BATON ROUGE Scientists from the LSU Museum of Natural Science, or MNS, recently participated in a project joining together the most prominent ornithological research programs in the world. This study the largest study of bird genetics ever completed has not only shaken up the avian evolutionary tree, but completely redrawn it. The results of this massive research project, which relied heavily upon the LSU MNS' genetic resources collection, will be published in Science on June 27.
The results of the study are so broad that the scientific names of dozens of birds will have to be changed, and biology textbooks and birdwatchers' field guides will have to be revised.
LSU participants in the study include: Fred Sheldon, director of the LSU MNS; Ben Marks, recent graduate of LSU's biological sciences doctoral program; and Chris Witt, former LSU graduate student and current assistant professor in the Department of Biology and Museum of Southwestern Biology at the University of New Mexico.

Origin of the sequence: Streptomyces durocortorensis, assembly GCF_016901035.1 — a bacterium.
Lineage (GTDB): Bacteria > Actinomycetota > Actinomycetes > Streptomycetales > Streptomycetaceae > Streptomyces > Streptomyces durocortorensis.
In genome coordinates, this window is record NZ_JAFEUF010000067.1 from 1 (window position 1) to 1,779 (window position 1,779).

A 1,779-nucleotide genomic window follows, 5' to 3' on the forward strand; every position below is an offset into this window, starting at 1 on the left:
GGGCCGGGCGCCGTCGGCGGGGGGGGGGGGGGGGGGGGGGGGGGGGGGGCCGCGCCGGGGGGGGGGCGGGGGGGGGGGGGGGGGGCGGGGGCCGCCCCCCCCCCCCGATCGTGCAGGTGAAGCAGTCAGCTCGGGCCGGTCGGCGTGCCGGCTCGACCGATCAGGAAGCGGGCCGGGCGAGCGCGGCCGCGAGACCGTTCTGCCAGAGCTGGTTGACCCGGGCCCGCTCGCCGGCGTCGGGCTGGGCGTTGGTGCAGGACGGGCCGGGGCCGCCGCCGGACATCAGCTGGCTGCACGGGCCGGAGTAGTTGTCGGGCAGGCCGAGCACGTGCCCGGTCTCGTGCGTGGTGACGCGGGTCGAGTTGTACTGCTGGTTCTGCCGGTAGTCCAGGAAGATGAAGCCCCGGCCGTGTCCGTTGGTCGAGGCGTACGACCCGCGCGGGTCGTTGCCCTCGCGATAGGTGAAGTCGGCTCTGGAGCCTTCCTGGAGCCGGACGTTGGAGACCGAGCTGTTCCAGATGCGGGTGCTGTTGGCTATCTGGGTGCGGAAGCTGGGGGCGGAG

For more than five years, the Early Bird Project, funded by the National Science Foundation's "Assembling the Tree-of-Life" research program, has been collecting DNA sequence data from all major living groups of birds.
"One thing that makes this project unique is its breadth; both in its taxonomic scope and in terms of the amount and type of data we collected," said Marks.
Thus far, scientists have built and analyzed a dataset of more than 32 kilobases of nuclear DNA sequences from 19 different locations on the DNA of each of 169 bird species.
"This paper makes tremendous strides toward determining the evolutionary relationships of the major branches in the bird family tree," said Witt. "It uses DNA sequences to infer key events in the diversification of birds that happened tens of millions of years ago."
For example, we now know that:
|Contact: Ashley Berthelot|
Louisiana State University